This morning, Redfin expanded its online listings offerings to include bank-owned foreclosed homes as well as homes being sold by unrepresented sellers (more commonly known as FSBOs.) One category’s an expanding business, the other’s quickly becoming a dying breed but that’s another story for another time.
Redfin will be getting its data directly from the banks so homes will appear on the site even before they’ve been listed in a local MLS. The company even is going to include the bank contact information so buyers can go directly to the bank (we wish you the best) in making their purchase offer.
Somewhat less inspiring is the FSBO feed … it’s unclear where these listings are coming from, but if it’s from the various online FSBO sites then the data will be far from complete. I’d also be a little surprised if the online sites were willingly surrendering this information, but I’ve been surprised in the past.
Redfin has (incorrectly) claimed they are the first major site to post FSBO listings along broker-listed homes. RE/MAX also allows for FSBOs to be posted on remax.com – I know this because I’ve entered them myself.
In a throw-away line at the end of the e-mail from Redfin, it was indicated that buyers soon will be charged a flat fee “in support of the new inventory types.” It’s not clear whether this flat fee will be in general or just for the FSBOs and REOs, though it seems that it is a more general policy.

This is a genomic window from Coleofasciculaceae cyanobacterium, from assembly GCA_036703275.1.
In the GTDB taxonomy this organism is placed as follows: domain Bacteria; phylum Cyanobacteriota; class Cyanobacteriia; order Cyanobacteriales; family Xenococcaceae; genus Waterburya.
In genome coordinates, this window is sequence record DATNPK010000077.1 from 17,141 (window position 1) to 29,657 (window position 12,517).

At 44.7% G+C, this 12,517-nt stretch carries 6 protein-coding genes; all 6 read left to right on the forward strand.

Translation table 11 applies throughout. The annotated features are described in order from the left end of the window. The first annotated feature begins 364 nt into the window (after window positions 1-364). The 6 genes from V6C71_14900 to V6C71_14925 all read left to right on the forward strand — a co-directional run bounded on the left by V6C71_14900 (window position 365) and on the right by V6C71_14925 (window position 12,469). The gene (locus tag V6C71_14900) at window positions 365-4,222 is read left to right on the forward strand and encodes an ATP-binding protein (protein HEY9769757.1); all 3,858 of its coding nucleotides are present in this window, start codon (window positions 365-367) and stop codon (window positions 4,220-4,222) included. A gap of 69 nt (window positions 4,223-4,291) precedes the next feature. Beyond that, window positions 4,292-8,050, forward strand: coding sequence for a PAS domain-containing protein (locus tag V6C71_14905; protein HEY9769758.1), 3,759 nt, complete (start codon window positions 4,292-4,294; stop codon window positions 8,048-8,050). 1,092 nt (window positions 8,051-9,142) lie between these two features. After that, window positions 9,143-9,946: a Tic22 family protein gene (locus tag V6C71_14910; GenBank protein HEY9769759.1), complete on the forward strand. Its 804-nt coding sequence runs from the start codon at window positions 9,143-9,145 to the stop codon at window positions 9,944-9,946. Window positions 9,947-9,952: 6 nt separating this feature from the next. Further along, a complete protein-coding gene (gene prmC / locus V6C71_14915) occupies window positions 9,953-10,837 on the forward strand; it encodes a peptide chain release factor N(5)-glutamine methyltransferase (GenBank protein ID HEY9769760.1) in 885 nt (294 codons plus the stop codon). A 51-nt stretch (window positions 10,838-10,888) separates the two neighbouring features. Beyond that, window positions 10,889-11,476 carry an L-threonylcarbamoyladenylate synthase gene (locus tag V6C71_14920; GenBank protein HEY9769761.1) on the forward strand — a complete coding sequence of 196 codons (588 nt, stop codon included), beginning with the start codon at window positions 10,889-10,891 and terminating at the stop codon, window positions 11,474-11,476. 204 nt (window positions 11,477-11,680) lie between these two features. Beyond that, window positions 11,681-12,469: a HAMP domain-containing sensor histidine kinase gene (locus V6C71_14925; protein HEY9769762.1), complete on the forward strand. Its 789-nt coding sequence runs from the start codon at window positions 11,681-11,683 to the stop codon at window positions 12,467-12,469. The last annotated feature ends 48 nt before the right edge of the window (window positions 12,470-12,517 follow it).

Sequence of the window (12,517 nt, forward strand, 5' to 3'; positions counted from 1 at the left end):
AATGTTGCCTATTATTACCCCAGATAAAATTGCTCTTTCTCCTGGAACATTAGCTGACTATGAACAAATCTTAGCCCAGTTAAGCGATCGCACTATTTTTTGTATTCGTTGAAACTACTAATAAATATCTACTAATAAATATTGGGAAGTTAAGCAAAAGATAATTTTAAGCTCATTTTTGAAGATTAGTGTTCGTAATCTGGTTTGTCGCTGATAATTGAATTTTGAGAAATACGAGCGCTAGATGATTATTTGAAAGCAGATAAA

If so, Redfin’s suffering from a bit of an identity crisis. Somehow the company has turned from a real estate brokerage enticing buyers with rebates to one that now will be charging buyers for the right to work with a Redfin agent – a step many more traditional brokers have never taken.
The vast majority of us work on a contingency basis: if we find a buyer a house and they buy it, we get paid. We’re not charging for viewing homes … excuse me … after the first couple of trips. And we’re not collecting up-front fees.
It’s not that such policies are good or bad, right or wrong. They’re simply diametrically opposite to the business model on which Redfin was founded. There may be a “Redfin Advantage,” as the company has purported but the question is whether your average buyer will think enough of that advantage – of Redfin’s value proposition – to pay for it outright.
In that respect Redfin’s become like the rest of us … just with an admittedly slicker site.